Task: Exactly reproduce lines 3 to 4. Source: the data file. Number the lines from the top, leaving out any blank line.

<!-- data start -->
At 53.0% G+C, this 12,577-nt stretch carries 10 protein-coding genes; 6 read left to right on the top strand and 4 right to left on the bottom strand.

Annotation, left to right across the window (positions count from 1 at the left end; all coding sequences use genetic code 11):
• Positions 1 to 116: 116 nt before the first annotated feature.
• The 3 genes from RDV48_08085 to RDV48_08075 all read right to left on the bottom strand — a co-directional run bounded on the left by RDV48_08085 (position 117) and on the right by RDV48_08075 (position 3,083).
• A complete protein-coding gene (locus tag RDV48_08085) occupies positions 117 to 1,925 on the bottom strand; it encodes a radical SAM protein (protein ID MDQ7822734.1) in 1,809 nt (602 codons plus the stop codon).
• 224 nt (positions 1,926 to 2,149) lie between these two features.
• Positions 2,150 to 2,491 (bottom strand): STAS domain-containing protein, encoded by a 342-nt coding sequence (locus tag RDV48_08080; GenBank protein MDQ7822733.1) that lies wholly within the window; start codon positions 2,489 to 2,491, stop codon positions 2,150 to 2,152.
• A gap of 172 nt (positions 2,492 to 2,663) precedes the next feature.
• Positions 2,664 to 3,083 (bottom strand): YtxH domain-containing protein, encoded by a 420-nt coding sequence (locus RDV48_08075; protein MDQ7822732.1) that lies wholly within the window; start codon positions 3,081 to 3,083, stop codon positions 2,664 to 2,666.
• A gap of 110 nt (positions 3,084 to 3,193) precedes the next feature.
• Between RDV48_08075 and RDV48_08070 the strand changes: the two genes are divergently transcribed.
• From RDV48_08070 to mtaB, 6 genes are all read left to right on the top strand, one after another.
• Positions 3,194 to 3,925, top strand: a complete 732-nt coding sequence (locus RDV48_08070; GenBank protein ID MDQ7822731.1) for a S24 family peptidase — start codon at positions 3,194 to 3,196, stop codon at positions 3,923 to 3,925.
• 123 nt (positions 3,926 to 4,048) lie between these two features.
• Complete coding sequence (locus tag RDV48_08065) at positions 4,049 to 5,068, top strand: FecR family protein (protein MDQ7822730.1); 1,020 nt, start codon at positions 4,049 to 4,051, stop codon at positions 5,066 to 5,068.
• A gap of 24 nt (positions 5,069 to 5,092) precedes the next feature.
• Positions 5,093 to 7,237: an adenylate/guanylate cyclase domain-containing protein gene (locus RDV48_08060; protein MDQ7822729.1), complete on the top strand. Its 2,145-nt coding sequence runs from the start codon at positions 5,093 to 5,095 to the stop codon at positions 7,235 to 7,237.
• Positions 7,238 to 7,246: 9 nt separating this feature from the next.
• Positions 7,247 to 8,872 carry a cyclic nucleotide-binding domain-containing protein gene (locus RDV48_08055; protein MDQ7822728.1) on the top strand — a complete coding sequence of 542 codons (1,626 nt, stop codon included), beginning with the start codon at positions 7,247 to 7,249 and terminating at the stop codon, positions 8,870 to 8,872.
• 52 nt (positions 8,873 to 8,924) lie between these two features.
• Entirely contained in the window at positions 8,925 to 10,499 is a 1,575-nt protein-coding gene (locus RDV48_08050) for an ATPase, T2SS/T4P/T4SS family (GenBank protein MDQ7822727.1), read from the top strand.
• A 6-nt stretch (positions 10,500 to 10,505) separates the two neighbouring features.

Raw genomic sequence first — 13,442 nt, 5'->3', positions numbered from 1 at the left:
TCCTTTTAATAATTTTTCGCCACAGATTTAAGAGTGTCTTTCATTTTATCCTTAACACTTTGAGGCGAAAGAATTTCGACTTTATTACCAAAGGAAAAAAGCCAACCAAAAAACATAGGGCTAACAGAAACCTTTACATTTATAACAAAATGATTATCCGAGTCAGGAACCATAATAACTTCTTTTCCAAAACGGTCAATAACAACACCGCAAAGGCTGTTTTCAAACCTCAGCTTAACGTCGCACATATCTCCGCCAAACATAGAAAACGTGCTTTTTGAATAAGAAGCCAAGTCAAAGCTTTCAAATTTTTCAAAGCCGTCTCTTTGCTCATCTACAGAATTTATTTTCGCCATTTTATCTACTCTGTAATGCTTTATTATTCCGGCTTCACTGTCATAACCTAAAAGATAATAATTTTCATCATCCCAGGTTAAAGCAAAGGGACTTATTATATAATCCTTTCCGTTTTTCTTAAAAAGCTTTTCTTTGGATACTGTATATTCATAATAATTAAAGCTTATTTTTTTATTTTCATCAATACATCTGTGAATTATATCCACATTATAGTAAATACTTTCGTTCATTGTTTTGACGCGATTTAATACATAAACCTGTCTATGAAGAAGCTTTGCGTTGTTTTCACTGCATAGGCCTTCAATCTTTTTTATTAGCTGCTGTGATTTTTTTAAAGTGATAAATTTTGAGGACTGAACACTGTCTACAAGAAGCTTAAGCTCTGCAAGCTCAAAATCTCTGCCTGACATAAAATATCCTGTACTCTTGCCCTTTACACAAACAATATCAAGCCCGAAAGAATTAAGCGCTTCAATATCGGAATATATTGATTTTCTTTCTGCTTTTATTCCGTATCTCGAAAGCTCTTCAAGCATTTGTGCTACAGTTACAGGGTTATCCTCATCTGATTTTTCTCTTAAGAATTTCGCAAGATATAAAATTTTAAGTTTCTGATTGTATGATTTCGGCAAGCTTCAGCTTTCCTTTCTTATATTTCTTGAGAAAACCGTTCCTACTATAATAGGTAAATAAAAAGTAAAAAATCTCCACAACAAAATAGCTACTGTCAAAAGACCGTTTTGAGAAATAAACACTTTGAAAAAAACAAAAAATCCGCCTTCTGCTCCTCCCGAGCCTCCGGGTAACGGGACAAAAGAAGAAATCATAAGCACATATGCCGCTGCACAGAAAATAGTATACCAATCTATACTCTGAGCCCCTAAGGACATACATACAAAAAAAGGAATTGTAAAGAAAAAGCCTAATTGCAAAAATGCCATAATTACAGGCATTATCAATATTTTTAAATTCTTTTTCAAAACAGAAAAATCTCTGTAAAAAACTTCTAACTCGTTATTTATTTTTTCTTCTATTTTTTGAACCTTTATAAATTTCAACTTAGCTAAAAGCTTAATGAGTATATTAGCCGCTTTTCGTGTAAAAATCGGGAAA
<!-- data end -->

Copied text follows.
• Positions 1 to 116: 116 nt before the first annotated feature.
• The 3 genes from RDV48_08085 to RDV48_08075 all read right to left on the bottom strand — a co-directional run bounded on the left by RDV48_08085 (position 117) and on the right by RDV48_08075 (position 3,083).